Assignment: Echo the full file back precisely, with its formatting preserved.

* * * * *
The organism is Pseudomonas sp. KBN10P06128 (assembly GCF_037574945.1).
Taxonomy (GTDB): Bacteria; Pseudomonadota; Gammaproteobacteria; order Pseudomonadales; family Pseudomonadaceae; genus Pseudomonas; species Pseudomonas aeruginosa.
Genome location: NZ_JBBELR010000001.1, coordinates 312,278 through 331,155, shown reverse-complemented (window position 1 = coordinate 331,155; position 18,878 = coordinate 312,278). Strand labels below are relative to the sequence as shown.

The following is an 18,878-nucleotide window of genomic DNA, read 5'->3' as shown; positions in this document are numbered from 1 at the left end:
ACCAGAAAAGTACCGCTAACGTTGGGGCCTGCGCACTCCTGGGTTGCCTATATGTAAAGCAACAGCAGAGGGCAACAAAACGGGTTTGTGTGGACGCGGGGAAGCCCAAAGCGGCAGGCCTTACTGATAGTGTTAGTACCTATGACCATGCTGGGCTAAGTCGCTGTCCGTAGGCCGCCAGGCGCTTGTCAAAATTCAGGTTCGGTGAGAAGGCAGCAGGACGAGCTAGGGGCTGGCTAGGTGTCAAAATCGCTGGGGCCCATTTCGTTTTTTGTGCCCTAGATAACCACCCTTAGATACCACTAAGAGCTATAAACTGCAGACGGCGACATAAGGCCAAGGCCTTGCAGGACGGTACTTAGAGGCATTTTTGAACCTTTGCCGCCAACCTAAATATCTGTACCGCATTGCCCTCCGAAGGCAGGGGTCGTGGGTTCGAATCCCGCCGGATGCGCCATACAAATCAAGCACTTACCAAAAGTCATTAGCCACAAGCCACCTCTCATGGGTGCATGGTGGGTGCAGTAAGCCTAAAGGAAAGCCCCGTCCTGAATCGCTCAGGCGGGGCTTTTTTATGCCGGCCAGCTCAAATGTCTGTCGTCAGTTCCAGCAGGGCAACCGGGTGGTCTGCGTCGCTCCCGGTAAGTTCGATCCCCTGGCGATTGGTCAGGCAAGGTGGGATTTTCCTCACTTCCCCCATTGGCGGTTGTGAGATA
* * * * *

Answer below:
The organism is Pseudomonas sp. KBN10P06128 (assembly GCF_037574945.1).
Taxonomy (GTDB): Bacteria; Pseudomonadota; Gammaproteobacteria; order Pseudomonadales; family Pseudomonadaceae; genus Pseudomonas; species Pseudomonas aeruginosa.
Genome location: NZ_JBBELR010000001.1, coordinates 312,278 through 331,155, shown reverse-complemented (window position 1 = coordinate 331,155; position 18,878 = coordinate 312,278). Strand labels below are relative to the sequence as shown.

The following is an 18,878-nucleotide window of genomic DNA, read 5'->3' as shown; positions in this document are numbered from 1 at the left end:
ACCAGAAAAGTACCGCTAACGTTGGGGCCTGCGCACTCCTGGGTTGCCTATATGTAAAGCAACAGCAGAGGGCAACAAAACGGGTTTGTGTGGACGCGGGGAAGCCCAAAGCGGCAGGCCTTACTGATAGTGTTAGTACCTATGACCATGCTGGGCTAAGTCGCTGTCCGTAGGCCGCCAGGCGCTTGTCAAAATTCAGGTTCGGTGAGAAGGCAGCAGGACGAGCTAGGGGCTGGCTAGGTGTCAAAATCGCTGGGGCCCATTTCGTTTTTTGTGCCCTAGATAACCACCCTTAGATACCACTAAGAGCTATAAACTGCAGACGGCGACATAAGGCCAAGGCCTTGCAGGACGGTACTTAGAGGCATTTTTGAACCTTTGCCGCCAACCTAAATATCTGTACCGCATTGCCCTCCGAAGGCAGGGGTCGTGGGTTCGAATCCCGCCGGATGCGCCATACAAATCAAGCACTTACCAAAAGTCATTAGCCACAAGCCACCTCTCATGGGTGCATGGTGGGTGCAGTAAGCCTAAAGGAAAGCCCCGTCCTGAATCGCTCAGGCGGGGCTTTTTTATGCCGGCCAGCTCAAATGTCTGTCGTCAGTTCCAGCAGGGCAACCGGGTGGTCTGCGTCGCTCCCGGTAAGTTCGATCCCCTGGCGATTGGTCAGGCAAGGTGGGATTTTCCTCACTTCCCCCATTGGCGGTTGTGAGATA